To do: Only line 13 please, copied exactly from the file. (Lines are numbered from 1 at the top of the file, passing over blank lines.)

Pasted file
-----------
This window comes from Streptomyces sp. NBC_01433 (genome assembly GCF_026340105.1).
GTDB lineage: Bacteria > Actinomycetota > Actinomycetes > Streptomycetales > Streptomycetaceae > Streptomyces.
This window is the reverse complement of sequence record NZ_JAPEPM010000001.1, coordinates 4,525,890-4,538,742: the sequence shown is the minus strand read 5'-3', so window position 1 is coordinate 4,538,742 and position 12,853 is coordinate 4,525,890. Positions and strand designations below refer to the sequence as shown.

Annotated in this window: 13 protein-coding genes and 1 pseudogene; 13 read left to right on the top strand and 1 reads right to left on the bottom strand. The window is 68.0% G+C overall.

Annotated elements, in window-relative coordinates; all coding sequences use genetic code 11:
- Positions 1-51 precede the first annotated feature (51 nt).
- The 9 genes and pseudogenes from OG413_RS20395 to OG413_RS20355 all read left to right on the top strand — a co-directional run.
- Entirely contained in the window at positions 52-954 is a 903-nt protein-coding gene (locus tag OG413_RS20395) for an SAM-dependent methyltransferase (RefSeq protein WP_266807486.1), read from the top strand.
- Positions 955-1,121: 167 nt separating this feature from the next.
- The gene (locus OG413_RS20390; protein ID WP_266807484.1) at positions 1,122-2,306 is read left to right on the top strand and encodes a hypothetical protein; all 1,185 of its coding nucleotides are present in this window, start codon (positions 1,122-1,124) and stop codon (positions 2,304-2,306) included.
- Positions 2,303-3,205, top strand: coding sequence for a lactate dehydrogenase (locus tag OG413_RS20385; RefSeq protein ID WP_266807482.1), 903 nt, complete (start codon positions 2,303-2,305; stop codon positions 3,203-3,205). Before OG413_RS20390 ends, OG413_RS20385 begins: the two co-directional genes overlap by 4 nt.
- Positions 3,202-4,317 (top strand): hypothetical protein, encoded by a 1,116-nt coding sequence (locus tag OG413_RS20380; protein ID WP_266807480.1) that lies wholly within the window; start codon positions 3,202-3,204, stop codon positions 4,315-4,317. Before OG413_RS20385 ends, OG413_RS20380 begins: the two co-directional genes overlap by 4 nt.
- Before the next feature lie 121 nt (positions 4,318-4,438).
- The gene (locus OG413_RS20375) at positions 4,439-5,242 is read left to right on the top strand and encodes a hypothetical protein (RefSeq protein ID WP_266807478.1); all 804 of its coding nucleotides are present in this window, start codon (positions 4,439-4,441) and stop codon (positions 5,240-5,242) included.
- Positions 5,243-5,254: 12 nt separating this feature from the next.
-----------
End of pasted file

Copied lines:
- Before the next feature lie 121 nt (positions 4,318-4,438).